Are democracies justified in turning to large-scale state surveillance, at home and abroad, to fight complex and unconventional threats? Or is the emergence of the surveillance state and the awesome powers it derives from information technology a new and pervasive threat to our basic freedoms? For some the answer is obvious: the threats more than justify the current surveillance system, and the laws and institutions of democracies are more than capable of balancing the needs of individual privacy with collective security. For others, we are in peril of sacrificing to state surveillance and exaggerated terrorist threats the civil liberties that guarantee citizens’ basic freedoms.
On Friday, May 2, Alan Dershowitz and Alexis Ohanian will be joined by Glenn Greenwald and Michael Hayden at the Munk Debates for a broader argument on this topic. It will be live-streamed starting at 7 p.m. EDT at www.munkdebates.com/live
Alan Dershowitz : No state has ever survived without some surveillance, and no state deserves to survive if it has too much surveillance, particularly of its own citizens. A balance must be struck, but that balance cannot eliminate the power of the government to obtain information necessary for the defense of our freedoms.
It is important to distinguish among different types of surveillance. There is a considerable difference, for example, between street cameras that can observe the external movements of people in public places, and hidden microphones that can hear every word spoken in the bedroom. There is also a considerable difference between surveilling our own private citizens and listening in on foreign leaders who are probably trying to listen in on our leaders. To fail to base our policies on these and other important differences is to fail in the responsibility of governance. Matters of degree matter. And differences in degree can differentiate pragmatic democracies from self-serving tyrannies.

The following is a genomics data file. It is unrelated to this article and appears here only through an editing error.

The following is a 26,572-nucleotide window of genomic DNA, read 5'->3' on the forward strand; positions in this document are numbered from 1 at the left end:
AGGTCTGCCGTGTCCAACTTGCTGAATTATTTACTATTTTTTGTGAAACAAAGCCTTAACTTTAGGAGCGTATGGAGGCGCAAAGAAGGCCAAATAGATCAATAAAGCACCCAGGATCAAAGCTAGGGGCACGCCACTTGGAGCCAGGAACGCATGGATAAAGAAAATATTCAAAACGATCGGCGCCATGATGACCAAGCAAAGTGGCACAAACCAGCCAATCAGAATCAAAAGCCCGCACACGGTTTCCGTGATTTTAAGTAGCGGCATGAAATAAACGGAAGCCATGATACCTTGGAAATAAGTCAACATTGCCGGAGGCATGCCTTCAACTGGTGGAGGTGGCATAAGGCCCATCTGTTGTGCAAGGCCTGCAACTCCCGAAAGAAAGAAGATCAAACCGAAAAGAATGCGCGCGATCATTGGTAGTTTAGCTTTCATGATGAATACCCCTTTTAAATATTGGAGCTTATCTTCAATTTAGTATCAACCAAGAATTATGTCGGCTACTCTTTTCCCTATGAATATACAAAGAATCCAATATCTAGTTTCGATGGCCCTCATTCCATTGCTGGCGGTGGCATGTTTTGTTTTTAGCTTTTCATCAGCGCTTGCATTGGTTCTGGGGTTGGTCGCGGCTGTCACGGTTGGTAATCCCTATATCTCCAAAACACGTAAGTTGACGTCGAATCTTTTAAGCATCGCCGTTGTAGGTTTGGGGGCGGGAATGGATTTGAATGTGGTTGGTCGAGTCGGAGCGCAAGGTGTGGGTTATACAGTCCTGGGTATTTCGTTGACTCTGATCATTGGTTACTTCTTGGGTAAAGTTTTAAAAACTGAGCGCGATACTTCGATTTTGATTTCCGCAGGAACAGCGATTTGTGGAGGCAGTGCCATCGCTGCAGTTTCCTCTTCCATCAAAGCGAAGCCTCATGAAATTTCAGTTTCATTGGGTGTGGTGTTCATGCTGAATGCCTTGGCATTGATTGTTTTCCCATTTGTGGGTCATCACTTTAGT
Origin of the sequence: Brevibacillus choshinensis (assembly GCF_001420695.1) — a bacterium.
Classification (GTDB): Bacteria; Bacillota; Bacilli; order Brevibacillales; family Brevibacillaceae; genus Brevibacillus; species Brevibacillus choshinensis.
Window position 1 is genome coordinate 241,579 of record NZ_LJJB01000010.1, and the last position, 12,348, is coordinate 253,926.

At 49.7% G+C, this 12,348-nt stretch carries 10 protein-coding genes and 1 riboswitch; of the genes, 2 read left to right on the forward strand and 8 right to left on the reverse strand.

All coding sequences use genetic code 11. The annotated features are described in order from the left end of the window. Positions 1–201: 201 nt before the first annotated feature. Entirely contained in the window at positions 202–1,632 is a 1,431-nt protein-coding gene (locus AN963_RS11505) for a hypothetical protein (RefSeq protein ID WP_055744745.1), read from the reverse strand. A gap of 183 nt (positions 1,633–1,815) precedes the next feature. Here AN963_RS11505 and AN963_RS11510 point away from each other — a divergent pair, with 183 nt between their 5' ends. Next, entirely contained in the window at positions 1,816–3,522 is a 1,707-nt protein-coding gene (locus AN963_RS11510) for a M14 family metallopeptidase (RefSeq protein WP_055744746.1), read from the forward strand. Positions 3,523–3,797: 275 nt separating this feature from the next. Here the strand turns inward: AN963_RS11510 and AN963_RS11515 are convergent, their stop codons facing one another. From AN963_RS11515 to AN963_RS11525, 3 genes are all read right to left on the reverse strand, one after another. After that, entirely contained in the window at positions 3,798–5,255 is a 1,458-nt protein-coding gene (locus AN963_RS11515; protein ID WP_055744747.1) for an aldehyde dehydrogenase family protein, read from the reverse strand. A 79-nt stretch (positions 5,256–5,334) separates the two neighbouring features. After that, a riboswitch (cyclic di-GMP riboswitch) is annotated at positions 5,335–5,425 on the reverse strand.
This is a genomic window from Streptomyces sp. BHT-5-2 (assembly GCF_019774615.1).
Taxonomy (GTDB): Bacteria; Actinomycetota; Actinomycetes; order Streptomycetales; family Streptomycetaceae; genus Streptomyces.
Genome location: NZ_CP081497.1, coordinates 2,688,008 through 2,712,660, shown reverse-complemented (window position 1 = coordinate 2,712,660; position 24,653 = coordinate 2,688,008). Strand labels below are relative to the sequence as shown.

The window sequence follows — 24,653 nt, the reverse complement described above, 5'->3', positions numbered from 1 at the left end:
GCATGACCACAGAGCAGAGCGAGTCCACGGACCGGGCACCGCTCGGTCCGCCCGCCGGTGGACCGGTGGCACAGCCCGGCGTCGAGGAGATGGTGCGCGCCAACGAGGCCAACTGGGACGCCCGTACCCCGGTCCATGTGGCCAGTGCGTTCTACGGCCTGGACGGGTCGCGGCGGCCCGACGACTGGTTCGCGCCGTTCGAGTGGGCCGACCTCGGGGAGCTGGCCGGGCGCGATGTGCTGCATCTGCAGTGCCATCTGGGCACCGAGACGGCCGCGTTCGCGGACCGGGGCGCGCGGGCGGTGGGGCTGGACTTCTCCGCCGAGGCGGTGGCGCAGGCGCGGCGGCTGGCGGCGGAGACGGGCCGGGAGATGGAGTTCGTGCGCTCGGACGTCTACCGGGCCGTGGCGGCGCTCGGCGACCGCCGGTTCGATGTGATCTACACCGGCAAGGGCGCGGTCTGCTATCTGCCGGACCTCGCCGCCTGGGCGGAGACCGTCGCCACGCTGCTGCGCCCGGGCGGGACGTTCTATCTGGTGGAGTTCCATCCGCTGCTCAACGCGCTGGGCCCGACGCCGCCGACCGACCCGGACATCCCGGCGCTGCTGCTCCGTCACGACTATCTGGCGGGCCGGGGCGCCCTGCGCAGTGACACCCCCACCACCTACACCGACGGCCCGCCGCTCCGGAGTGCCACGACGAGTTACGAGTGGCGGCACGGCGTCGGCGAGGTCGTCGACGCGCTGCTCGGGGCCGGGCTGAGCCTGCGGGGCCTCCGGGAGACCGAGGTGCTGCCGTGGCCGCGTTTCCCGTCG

Motives matter too, though they are often difficult to discern and are frequently mixed. Politics also matter, though we are loathing to base principled decisions on ideological considerations. But many who supported the surveillance conducted by the FBI against the Ku Klux Klan and other violent racist groups during the U.S. civil rights movement opposed these same surveillance techniques when they were used against radical Black Panthers. Privacy for me, but not for thee is as common as it is cynically self-serving.
Our reason for increased concern over surveillance is the ever-increasing technological capacity to intrude. There is virtually nothing that is immune from the pervasive eyes, ears and even noses of the new generation of Big Brothers, Sisters, Uncles and Aunts. Satellites, drones, internet snooping and other techniques make us expect less privacy than did prior generations that had only the eavesdropper — literally the person hiding near the eves of the home — to worry about. In the U.S., because our constitutional rights under the 4th Amendment depend on “reasonable expectations of privacy,” our rights are contracting as our expectations contract. It’s a dangerous cycle.
But the most dangerous approach to our liberties is the all-or-nothing one proposed by radical opponents of all governmental surveillance. Those who oppose all surveillance are as dangerous to our liberties as those who uncritically support all surveillance. We need to know what harms our enemies—external and internal—are planning in order to prevent them from carrying them out. But we also need to impose constraints on those who know no limits on our power to obtain preventive intelligence. That’s where process comes into play.